Equivalent airspeed (EAS) is defined as the speed at sea level, under ISA conditions, that would produce the same incompressible dynamic pressure that is produced at the true airspeed and the altitude at which the vehicle is flying.
Equivalent airspeed can be defined in terms of true airspeed, as above, but it is also defined in terms of calibrated airspeed (CAS) corrected for adiabatic compressible flow at the altitude of flight. At sea level under ISA conditions, equivalent airspeed and calibrated airspeed are the same. At any other altitude, equivalent airspeed will be less than calibrated airspeed. Below speeds of about 200 knots CAS and at altitudes below 10,000', the difference between CAS and EAS is negligible. However, at higher speeds and altitudes CAS must be corrected for compressibility error to determine EAS.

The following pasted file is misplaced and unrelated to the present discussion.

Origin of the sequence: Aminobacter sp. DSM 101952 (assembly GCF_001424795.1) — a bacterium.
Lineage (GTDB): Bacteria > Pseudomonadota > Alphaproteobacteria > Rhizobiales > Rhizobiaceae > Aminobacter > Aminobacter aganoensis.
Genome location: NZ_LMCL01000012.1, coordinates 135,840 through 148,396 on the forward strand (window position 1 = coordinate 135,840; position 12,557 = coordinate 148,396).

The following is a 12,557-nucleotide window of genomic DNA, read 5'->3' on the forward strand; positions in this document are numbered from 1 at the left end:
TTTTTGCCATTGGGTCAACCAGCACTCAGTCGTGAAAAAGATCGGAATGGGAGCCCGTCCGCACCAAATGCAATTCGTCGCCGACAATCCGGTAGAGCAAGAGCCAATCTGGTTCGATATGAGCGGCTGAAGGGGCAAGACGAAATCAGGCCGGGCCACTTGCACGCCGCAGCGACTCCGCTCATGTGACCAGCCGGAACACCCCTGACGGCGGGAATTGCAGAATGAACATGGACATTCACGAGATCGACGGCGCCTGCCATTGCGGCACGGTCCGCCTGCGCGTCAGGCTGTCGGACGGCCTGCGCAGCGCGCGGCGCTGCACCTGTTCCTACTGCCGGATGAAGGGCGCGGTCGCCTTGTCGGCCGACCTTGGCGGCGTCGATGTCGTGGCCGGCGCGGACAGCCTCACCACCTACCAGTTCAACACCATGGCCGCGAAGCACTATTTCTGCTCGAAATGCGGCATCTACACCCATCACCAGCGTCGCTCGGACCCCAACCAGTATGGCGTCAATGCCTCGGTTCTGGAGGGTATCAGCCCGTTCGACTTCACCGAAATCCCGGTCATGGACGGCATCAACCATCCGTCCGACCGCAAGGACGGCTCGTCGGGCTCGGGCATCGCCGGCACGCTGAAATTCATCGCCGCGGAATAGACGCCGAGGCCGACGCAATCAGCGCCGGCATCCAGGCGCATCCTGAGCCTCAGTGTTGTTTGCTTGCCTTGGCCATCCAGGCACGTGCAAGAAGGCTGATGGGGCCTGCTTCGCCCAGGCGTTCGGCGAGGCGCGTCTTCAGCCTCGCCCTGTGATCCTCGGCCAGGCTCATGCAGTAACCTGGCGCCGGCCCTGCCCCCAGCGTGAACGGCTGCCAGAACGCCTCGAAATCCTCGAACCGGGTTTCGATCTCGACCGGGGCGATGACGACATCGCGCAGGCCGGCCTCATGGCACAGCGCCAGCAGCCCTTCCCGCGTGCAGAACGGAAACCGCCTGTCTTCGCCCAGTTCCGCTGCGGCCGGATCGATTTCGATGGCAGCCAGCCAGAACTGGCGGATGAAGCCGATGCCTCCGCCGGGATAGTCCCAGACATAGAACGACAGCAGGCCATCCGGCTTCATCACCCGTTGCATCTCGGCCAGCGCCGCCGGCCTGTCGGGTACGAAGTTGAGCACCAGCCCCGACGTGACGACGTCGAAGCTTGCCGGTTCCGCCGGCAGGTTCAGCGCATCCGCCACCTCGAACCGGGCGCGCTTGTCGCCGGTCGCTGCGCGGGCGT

The significance of equivalent airspeed is that, at Mach numbers below the onset of wave drag, all of the aerodynamic forces and moments on an aircraft are proportional to the square of the equivalent airspeed.